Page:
RA’s Daily Russia News Blast – Oct 19, 2011

TODAY: Russia signs CIS free trade agreement with 7 member states; Medvedev’s premiership next year is not a done deal; how Russia armed the Arab Spring; U.S. offers written assurance, offers Russia full inspection privileges on missile shield; Occupy Russia slow to get off the ground; British MP’s aid denies espionage; Latynina on Tymoshenko.

Following talks in St Petersburg, Russia has signed a free trade agreement with CIS member states Ukraine, Belarus, Kazakhstan, Armenia, Kyrgyzstan, Moldova and Tajikistan, as Vladimir Putin promised that the move would ‘mak[e] our economies more competitive’.  The Prime Minister is also pushing for closer integration between ex-Soviet states, which is currently ‘top of his agenda’.  Uzbekistan, Azerbaijan and Turkmenistan failed to sign, but have not ruled out doing so before the end of the year.  Putin has hinted that Dmitry Medvedev will not necessarily step into the premiership next year, and that his future role will depend on how United Russia fares in the December elections.  On Putin’s ‘patronage system’.  An Amnesty International report reveals the roles of Russia, Europe and the U.S. in arming the Arab Spring.

The U.S. says it will provide Moscow with written assurance that NATO’s defense shield is not a threat.  It has also invited Russia to use its own technology and means to evaluate missile-defense flight tests to satisfy itself.  The state organisation that funds political youth groups like Nashi could be granted more powers.  As the Occupy movement grows globally, observers wonder whether Russia is going to join in.  ‘[T]here is no doubt that the government is rightly very concerned.’  20 people were reportedly detained in Moscow for protesting the lack of opposition parties to vote for in the upcoming elections.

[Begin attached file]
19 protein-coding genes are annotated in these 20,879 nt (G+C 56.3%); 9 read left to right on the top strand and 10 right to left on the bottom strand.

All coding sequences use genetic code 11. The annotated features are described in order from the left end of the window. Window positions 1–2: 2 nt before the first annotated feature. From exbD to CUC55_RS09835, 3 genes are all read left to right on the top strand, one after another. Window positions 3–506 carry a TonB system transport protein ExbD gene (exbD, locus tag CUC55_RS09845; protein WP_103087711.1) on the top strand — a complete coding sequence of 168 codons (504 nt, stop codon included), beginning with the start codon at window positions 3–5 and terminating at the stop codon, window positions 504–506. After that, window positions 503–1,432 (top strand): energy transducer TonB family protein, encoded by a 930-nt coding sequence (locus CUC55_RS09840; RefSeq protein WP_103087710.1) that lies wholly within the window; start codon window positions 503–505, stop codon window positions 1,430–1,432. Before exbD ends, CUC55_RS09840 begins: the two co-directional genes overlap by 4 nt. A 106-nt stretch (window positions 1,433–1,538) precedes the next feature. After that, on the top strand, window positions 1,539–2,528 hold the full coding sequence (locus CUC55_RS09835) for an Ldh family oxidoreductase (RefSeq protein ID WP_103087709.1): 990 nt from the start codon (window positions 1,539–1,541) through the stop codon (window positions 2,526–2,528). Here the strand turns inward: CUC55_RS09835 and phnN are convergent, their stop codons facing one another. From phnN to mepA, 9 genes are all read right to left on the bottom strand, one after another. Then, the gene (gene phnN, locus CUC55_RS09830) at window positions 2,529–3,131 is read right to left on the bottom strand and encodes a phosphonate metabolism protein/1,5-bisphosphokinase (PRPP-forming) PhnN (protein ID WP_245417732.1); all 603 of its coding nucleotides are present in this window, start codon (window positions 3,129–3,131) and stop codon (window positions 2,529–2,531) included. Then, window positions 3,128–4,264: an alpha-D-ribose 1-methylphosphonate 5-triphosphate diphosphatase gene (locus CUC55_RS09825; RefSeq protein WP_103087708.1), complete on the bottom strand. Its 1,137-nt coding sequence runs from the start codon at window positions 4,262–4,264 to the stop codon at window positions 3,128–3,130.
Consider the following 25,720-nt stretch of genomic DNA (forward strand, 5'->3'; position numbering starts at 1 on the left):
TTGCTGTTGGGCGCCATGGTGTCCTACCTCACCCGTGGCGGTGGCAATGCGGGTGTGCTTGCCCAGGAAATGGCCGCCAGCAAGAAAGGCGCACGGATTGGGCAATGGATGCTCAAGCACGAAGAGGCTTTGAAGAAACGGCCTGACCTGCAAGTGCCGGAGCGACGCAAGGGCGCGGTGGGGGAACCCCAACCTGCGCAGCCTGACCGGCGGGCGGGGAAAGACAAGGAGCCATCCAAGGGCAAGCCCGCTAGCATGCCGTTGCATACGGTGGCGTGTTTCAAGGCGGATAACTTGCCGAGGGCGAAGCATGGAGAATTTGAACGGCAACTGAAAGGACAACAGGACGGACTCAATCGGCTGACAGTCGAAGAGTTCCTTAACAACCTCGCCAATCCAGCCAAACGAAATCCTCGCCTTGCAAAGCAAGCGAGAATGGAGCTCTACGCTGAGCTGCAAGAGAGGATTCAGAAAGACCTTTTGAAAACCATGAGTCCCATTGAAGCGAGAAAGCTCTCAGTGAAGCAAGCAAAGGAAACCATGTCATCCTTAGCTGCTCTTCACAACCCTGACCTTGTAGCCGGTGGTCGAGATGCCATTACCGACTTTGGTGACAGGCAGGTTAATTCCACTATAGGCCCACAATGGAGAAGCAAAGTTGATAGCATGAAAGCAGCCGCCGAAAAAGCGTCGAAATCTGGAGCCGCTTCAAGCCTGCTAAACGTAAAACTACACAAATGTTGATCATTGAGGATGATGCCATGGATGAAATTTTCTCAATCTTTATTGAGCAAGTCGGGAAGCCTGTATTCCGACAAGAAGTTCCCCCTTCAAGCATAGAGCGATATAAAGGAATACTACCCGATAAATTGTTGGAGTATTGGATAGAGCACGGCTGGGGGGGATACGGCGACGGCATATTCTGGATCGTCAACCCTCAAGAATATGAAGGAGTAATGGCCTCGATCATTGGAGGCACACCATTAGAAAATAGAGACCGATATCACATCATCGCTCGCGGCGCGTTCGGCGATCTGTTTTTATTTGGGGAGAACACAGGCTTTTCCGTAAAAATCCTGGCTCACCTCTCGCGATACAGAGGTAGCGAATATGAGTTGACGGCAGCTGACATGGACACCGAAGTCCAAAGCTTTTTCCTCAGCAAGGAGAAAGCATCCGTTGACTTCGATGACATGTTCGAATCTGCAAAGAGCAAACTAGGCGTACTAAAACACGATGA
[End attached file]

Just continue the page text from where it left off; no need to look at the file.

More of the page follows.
Ekaterina Zatuliveter, the Russian political aide fighting deportation from England, has admitted that she was having an affair with her boss, but denies allegations of espionage, despite also admitting to affairswith a Nato official, a Dutch diplomat and a senior UN official.

Yulia Latynina writes on the case against Yulia Tymoshenko.  Marina Litvinenko talks to The Guardian.

PHOTO: Prime Ministers from the Commonwealth of Independent States (CIS) countries pose for photos during a meeting in St. Petersburg October 18, 2011. REUTERS/Alexander Demianchuk